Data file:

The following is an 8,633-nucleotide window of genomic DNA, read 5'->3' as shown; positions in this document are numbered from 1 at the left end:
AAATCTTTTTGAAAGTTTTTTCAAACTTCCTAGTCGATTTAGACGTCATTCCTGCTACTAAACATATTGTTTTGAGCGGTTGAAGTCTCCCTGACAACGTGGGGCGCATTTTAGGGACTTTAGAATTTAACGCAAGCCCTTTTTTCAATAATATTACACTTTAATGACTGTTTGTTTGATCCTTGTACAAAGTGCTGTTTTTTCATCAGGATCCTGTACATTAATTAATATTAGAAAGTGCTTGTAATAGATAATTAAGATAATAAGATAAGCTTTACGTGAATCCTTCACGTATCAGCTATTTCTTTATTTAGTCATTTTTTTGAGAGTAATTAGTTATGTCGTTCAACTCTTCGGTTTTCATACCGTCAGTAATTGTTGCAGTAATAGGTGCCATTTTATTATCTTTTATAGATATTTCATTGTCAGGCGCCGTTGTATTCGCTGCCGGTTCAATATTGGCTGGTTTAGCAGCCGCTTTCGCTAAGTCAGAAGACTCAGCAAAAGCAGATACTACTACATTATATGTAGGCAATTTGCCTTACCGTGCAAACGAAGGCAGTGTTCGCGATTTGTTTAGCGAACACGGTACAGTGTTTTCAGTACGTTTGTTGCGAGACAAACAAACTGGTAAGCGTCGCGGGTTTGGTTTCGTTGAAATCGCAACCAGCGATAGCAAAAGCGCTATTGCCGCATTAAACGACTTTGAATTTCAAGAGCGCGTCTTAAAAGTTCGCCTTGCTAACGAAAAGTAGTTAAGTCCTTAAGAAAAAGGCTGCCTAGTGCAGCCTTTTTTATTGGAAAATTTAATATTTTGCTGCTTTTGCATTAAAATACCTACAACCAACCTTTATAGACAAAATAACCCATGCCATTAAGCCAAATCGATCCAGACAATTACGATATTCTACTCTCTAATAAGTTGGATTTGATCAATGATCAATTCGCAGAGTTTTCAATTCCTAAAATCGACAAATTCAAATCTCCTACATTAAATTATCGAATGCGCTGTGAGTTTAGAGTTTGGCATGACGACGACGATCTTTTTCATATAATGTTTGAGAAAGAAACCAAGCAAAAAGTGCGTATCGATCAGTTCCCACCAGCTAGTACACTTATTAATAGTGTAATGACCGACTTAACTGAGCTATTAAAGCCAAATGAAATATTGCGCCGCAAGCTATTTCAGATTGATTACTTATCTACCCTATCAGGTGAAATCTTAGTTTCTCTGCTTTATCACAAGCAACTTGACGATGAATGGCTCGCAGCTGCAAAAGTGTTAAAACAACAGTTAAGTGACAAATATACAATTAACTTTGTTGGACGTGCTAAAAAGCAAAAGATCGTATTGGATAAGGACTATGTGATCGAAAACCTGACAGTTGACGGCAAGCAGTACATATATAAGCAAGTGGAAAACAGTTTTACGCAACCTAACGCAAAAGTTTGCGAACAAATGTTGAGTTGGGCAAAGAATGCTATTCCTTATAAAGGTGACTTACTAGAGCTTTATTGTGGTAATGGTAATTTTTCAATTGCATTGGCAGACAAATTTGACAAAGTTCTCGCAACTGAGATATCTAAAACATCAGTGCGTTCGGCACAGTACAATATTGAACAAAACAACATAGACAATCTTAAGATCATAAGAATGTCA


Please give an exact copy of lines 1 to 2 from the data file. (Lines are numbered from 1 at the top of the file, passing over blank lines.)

The following is an 8,633-nucleotide window of genomic DNA, read 5'->3' as shown; positions in this document are numbered from 1 at the left end:
AAATCTTTTTGAAAGTTTTTTCAAACTTCCTAGTCGATTTAGACGTCATTCCTGCTACTAAACATATTGTTTTGAGCGGTTGAAGTCTCCCTGACAACGTGGGGCGCATTTTAGGGACTTTAGAATTTAACGCAAGCCCTTTTTTCAATAATATTACACTTTAATGACTGTTTGTTTGATCCTTGTACAAAGTGCTGTTTTTTCATCAGGATCCTGTACATTAATTAATATTAGAAAGTGCTTGTAATAGATAATTAAGATAATAAGATAAGCTTTACGTGAATCCTTCACGTATCAGCTATTTCTTTATTTAGTCATTTTTTTGAGAGTAATTAGTTATGTCGTTCAACTCTTCGGTTTTCATACCGTCAGTAATTGTTGCAGTAATAGGTGCCATTTTATTATCTTTTATAGATATTTCATTGTCAGGCGCCGTTGTATTCGCTGCCGGTTCAATATTGGCTGGTTTAGCAGCCGCTTTCGCTAAGTCAGAAGACTCAGCAAAAGCAGATACTACTACATTATATGTAGGCAATTTGCCTTACCGTGCAAACGAAGGCAGTGTTCGCGATTTGTTTAGCGAACACGGTACAGTGTTTTCAGTACGTTTGTTGCGAGACAAACAAACTGGTAAGCGTCGCGGGTTTGGTTTCGTTGAAATCGCAACCAGCGATAGCAAAAGCGCTATTGCCGCATTAAACGACTTTGAATTTCAAGAGCGCGTCTTAAAAGTTCGCCTTGCTAACGAAAAGTAGTTAAGTCCTTAAGAAAAAGGCTGCCTAGTGCAGCCTTTTTTATTGGAAAATTTAATATTTTGCTGCTTTTGCATTAAAATACCTACAACCAACCTTTATAGACAAAATAACCCATGCCATTAAGCCAAATCGATCCAGACAATTACGATATTCTACTCTCTAATAAGTTGGATTTGATCAATGATCAATTCGCAGAGTTTTCAATTCCTAAAATCGACAAATTCAAATCTCCTACATTAAATTATCGAATGCGCTGTGAGTTTAGAGTTTGGCATGACGACGACGATCTTTTTCATATAATGTTTGAGAAAGAAACCAAGCAAAAAGTGCGTATCGATCAGTTCCCACCAGCTAGTACACTTATTAATAGTGTAATGACCGACTTAACTGAGCTATTAAAGCCAAATGAAATATTGCGCCGCAAGCTATTTCAGATTGATTACTTATCTACCCTATCAGGTGAAATCTTAGTTTCTCTGCTTTATCACAAGCAACTTGACGATGAATGGCTCGCAGCTGCAAAAGTGTTAAAACAACAGTTAAGTGACAAATATACAATTAACTTTGTTGGACGTGCTAAAAAGCAAAAGATCGTATTGGATAAGGACTATGTGATCGAAAACCTGACAGTTGACGGCAAGCAGTACATATATAAGCAAGTGGAAAACAGTTTTACGCAACCTAACGCAAAAGTTTGCGAACAAATGTTGAGTTGGGCAAAGAATGCTATTCCTTATAAAGGTGACTTACTAGAGCTTTATTGTGGTAATGGTAATTTTTCAATTGCATTGGCAGACAAATTTGACAAAGTTCTCGCAACTGAGATATCTAAAACATCAGTGCGTTCGGCACAGTACAATATTGAACAAAACAACATAGACAATCTTAAGATCATAAGAATGTCA